SCOTUS Opinion Averts Immigration-Enforcement ‘Train Wreck’

Had it gone the other way, thousands of deported aliens could have returned and an already overburdened immigration-enforcement system likely would have collapsed into chaos

By Andrew R. Arthur on June 18, 2024

On June 14, the Supreme Court issued its opinion in Campos-Chaves v. Garland, a case you likely never heard of but would know well had the 5-4 decision gone the other way. That’s because if the justices had accepted the reasoning of the appellants—and the Ninth Circuit—thousands of aliens ordered deported in absentia when they failed to appear in immigration court and who were subsequently removed would have been able to return to the United States and fight their cases anew, further burdening already overwhelmed immigration judges. As I suggested six years ago when such a case first appeared on the horizon, a contrary decision would have triggered an “immigration train wreck”. 

Notices to Appear and Removal Proceedings

By way of background, section 240 of the Immigration and Nationality Act (INA) sets out the framework immigration judges (IJs) must follow in holding hearings and making rulings in removal proceedings, and section 239 of the INA sets the standards the government must follow in initiating those proceedings.

By regulation, removal proceedings commence, and jurisdiction over those proceedings vests with the immigration court, when DHS files a “charging document” (by practice, a document called a “Notice to Appear” or “NTA”, Form I-862) with the immigration court.

Section 239(a) of the INA is captioned "Notice to Appear", and paragraph (1) lists the information DHS must provide to the alien in such NTA, including the allegations and the charges, the alien's right to counsel, and most pertinently, “[t]he time and place at which the proceedings will be held”.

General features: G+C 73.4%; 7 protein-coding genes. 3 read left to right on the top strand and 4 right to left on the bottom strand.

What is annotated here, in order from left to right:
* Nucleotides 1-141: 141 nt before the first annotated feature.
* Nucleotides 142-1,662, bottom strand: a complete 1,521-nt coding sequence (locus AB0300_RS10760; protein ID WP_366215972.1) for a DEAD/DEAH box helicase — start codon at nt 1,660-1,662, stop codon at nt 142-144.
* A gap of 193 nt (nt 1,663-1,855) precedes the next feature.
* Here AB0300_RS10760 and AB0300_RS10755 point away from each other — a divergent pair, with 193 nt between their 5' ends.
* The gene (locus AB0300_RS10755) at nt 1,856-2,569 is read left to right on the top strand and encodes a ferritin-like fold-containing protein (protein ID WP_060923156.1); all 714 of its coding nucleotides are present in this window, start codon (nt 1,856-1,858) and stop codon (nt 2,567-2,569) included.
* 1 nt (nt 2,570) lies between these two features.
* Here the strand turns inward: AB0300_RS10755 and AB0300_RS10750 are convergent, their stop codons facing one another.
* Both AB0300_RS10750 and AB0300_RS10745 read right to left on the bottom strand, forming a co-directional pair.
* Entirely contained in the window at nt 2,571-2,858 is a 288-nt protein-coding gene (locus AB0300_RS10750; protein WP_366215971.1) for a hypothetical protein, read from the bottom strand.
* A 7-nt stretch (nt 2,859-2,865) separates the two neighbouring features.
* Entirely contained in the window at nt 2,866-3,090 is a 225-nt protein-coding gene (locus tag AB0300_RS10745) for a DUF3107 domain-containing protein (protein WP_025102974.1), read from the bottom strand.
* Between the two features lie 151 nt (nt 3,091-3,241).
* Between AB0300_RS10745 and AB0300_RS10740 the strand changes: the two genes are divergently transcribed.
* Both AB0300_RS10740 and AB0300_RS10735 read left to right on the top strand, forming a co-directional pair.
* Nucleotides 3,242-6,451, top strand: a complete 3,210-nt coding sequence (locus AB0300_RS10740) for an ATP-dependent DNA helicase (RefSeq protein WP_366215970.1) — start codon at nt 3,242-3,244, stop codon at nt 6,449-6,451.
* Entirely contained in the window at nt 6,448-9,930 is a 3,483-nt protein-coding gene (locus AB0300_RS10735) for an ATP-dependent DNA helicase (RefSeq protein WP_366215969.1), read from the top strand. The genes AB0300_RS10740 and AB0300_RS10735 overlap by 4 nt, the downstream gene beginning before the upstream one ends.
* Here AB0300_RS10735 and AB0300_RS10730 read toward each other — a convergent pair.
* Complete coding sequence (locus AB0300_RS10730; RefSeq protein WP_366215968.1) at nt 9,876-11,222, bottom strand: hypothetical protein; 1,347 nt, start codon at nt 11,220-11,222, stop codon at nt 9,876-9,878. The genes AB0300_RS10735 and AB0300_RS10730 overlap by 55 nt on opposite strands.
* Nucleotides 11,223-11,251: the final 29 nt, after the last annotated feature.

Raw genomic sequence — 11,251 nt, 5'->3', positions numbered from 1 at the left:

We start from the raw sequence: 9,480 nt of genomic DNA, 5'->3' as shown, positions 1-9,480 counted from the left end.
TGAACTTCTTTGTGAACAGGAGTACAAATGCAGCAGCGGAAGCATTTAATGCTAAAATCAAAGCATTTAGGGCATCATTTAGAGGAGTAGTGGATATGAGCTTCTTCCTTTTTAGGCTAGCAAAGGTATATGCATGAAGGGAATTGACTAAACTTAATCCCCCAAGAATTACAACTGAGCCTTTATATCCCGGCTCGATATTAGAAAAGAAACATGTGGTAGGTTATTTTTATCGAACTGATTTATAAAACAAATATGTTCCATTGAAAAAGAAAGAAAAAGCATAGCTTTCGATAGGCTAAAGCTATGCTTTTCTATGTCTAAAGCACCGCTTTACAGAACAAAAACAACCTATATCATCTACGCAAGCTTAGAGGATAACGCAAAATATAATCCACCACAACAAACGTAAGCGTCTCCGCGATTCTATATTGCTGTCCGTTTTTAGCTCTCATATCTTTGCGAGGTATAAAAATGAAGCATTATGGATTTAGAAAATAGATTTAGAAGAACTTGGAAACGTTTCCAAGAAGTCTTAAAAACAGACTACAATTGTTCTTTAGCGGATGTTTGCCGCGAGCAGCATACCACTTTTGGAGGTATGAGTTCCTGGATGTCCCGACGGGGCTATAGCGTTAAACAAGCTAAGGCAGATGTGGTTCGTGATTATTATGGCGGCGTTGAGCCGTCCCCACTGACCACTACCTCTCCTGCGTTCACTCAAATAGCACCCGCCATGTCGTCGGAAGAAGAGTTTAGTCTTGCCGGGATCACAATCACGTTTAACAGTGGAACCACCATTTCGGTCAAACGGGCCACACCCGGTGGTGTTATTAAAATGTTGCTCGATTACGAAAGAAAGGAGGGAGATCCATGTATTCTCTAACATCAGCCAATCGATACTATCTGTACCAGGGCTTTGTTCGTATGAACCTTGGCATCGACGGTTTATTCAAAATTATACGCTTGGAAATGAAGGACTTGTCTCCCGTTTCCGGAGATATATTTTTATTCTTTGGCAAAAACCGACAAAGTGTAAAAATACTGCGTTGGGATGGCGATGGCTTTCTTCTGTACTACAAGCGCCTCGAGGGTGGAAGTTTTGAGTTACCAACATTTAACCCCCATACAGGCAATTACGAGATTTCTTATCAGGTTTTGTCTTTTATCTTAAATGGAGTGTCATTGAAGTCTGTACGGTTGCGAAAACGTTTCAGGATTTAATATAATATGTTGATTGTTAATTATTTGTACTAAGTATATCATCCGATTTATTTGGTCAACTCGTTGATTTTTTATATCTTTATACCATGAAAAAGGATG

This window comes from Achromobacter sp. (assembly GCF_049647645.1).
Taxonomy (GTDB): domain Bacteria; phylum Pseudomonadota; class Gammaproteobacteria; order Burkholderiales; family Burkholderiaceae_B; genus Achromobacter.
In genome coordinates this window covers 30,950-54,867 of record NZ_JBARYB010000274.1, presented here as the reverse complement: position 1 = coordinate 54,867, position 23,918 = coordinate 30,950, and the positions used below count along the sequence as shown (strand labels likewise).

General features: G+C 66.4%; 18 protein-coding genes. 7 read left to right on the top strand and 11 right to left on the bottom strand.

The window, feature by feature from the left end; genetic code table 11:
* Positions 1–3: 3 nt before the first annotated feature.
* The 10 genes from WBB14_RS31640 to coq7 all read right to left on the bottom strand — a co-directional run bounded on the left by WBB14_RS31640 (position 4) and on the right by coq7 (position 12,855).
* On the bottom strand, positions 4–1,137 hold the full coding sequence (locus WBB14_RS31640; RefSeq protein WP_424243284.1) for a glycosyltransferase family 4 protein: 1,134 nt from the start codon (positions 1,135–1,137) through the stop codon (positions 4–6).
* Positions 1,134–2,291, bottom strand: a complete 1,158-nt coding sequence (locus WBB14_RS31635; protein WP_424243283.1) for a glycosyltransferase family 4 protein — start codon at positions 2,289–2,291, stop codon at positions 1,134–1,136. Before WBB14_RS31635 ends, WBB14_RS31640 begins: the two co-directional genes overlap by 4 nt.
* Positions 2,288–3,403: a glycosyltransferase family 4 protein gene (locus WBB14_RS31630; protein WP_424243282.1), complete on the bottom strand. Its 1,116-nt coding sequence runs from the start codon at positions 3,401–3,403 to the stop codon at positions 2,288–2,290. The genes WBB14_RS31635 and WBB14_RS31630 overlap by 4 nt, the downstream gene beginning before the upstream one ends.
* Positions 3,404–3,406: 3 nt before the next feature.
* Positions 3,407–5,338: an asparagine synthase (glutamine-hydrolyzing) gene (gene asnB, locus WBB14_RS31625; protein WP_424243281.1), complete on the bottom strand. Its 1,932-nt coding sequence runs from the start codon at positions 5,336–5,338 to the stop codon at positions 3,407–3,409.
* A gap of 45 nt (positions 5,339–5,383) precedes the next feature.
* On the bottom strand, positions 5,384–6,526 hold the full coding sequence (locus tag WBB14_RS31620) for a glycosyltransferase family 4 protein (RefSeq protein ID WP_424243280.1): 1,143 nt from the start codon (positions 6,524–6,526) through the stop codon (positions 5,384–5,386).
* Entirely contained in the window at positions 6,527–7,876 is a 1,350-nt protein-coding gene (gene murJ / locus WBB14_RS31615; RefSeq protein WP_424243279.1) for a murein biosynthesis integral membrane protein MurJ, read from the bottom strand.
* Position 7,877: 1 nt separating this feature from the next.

Notably, Congress in that provision did not require that what it described as a “notice to appear” be prepared or served by DHS, the Department of Justice (DOJ), or any other identified entity.

The problem is that the NTA, Form I-862 (issued by DHS) does not always contain all of the information set forth in section 239(a)(1) of the INA, and in particular often omits the time and/or place of the hearing. Why?

Because by regulation, the immigration court (within DOJ) is responsible for scheduling hearings. For that reason, the regulations state that the NTA must contain “the time, place and date of the initial removal hearing” (known as the “initial master calendar”), but only “where practicable”. After that hearing (and often in scheduling that hearing), the IJ serves the hearing notice.

In-Absentia Removal Orders

Again, section 240 of the INA guides removal proceedings, and paragraph (b)(5) therein requires IJs to order aliens who fail to appear for a scheduled hearing removed in absentia, provided the alien received the “written notice required under paragraph (1) or (2) of” section 239(a) of the INA—the INA provision that governs the issuance of the NTA. I added that emphasis on the word “or”.